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Archived: Cedar House Care Home

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All reports

Inspection report

Date of Inspection: 10 April 2012
Date of Publication: 4 May 2012
Inspection Report published 4 May 2012 PDF

The service should have quality checking systems to manage risks and assure the health, welfare and safety of people who receive care (outcome 16)

Meeting this standard

We checked that people who use this service

  • Benefit from safe quality care, treatment and support, due to effective decision making and the management of risks to their health, welfare and safety.

How this check was done

Our judgement

The provider was meeting this regulation. The provider had effective systems in place to regularly assess and monitor the quality of service people received.

User experience

People who use the service were asked for their views about their care and treatment they received. People told us they had a key worker and were involved in the review of their care needs. One person said “It was only yesterday when I sat with my key worker and we went though the help I needed.”

People who use the service had the opportunity to attend the ‘residents meeting’. One person said “We often have meetings and I think there’s one planned for next week” and “I think I’ll ask about the variety of meals at the next meeting.” We saw notices displayed in the communal areas about the resident’s meeting planned on 18 April 2012.

People told us they had completed a survey questionnaire about the service last year. They were asked a series of questions about the quality of care received, staff conduct, meals, standard of décor and cleanliness and complaints. People told us they were confident to complain if there was a problem or issue. One person said “I would be quite comfortable to tell my family if there was a problem. Alternatively I know I could speak with my key worker.”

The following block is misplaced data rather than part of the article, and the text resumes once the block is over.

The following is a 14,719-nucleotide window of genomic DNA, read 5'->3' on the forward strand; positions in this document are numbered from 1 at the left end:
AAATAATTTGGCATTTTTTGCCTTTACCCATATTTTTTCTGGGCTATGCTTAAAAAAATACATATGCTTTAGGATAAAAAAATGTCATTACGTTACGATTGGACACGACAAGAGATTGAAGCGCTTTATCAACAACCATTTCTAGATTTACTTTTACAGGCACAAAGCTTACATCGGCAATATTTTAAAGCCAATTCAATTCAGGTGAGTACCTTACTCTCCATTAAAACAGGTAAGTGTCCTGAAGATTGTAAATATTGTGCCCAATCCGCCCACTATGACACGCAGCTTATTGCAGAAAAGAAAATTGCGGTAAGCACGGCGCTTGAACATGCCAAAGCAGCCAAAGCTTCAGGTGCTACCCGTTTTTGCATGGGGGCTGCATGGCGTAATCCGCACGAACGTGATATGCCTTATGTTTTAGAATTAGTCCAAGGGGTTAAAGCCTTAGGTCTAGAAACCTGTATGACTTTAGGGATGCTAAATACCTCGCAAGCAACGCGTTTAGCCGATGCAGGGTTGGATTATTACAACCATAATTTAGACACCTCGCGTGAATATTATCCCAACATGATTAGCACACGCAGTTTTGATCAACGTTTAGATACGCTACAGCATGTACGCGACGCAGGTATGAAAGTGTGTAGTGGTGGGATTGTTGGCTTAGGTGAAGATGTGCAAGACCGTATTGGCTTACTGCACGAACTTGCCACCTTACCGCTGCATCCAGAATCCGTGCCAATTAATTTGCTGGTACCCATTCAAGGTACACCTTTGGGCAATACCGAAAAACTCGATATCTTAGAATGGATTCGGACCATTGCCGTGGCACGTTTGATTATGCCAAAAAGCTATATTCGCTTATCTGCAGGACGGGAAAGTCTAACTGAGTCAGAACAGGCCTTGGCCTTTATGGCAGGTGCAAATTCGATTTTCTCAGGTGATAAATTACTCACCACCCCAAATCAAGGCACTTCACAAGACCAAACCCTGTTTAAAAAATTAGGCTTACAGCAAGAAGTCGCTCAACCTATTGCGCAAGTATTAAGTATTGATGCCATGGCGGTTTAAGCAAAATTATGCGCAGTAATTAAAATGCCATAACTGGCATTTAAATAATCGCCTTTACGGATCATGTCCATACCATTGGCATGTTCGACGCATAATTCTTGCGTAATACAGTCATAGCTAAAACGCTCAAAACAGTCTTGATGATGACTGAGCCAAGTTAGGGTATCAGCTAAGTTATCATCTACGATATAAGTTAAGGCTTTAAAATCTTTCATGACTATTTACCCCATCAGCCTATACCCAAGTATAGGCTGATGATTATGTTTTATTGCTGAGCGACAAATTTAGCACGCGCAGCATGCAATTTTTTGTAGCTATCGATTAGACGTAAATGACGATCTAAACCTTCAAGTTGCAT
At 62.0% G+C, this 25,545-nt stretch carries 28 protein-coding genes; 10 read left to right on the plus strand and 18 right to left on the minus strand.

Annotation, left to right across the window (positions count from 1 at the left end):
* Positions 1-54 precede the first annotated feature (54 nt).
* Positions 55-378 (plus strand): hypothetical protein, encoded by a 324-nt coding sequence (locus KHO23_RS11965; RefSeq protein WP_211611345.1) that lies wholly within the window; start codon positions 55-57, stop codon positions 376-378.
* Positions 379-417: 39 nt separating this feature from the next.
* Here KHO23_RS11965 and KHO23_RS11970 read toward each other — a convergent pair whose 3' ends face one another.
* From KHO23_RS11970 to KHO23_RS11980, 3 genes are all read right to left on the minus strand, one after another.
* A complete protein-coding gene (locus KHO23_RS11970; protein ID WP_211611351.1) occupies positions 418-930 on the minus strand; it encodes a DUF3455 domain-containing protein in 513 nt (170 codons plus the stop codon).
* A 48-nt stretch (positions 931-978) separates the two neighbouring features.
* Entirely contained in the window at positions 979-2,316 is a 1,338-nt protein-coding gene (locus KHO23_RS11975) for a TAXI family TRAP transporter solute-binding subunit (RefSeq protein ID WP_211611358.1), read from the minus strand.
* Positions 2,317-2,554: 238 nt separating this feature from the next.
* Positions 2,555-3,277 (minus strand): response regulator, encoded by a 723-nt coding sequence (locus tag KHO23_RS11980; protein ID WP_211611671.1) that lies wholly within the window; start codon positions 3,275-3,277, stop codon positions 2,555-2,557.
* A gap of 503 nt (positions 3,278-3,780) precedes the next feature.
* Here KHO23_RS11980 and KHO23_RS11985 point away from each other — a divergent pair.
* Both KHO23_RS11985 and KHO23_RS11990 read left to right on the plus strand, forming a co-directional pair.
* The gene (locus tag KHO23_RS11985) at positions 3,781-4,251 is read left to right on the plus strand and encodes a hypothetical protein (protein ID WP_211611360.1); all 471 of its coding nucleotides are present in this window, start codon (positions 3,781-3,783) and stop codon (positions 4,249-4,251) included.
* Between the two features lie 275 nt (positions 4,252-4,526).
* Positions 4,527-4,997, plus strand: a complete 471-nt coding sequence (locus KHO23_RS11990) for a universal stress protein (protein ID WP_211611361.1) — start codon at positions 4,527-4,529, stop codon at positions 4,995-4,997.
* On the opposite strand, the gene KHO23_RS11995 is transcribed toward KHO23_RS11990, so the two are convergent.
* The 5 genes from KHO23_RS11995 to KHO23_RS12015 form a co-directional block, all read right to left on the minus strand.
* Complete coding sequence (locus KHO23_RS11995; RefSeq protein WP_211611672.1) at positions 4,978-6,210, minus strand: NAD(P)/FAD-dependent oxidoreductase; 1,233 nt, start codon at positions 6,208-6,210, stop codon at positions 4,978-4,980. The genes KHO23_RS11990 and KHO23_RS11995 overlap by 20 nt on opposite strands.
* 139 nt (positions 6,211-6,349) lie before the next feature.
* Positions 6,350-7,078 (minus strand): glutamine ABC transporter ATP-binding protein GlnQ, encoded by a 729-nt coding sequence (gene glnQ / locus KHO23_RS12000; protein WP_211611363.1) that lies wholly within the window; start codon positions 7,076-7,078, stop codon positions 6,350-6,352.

Other evidence

Our inspection of 23 August 2011 found there was a lack of effective quality assurance systems in place to assess the quality of service people received. The provider wrote to us and told us they would review all the quality monitoring systems including care planning and management of risk, management of staff training and conduct a survey.

We found a new care planning systems was in place, reviewed monthly or sooner when people’s needs changed and risks were assessed and managed. We found people’s care were monitored and checked frequently.

A quality assurance survey was carried out in September 2011. The results were positive and showed people were satisfied with the quality of care they received. There were positive responses in relation to the quality of care, menus, social activities, living arrangements and cleanliness, conduct of staff and the management of the service and how to complain. The provider told us the results were shared at the resident’s meeting and displayed on the notice board at the entrance to the service. There were no areas for improvement identified from the survey.

We found the provider conducts monthly visits to the service and had carried out audits on the environment including equipment and décor, care records, management of medicating and accident and incidents. We read the audit for the visit carried out on 2 April 2012, which was thorough and identified areas of improvement and timescales to address the issues. We also looked at the medication audit conducted on 29 March 2012. The audit was thorough and the medicines were checked against the medicine records. The audit showed two discrepancies were found and the actions included reminder to all staff and to monitor practice. A further audit was carried out on 2 April 2012 and found no repeated discrepancies or any new issues.

The service received no new complaints. The service received a number of cards and letters of thanks from the relatives of people who used the service. We read a card from a relative which stated “Thank you for the exemplary care provided to ……at Cedar House Care Home.”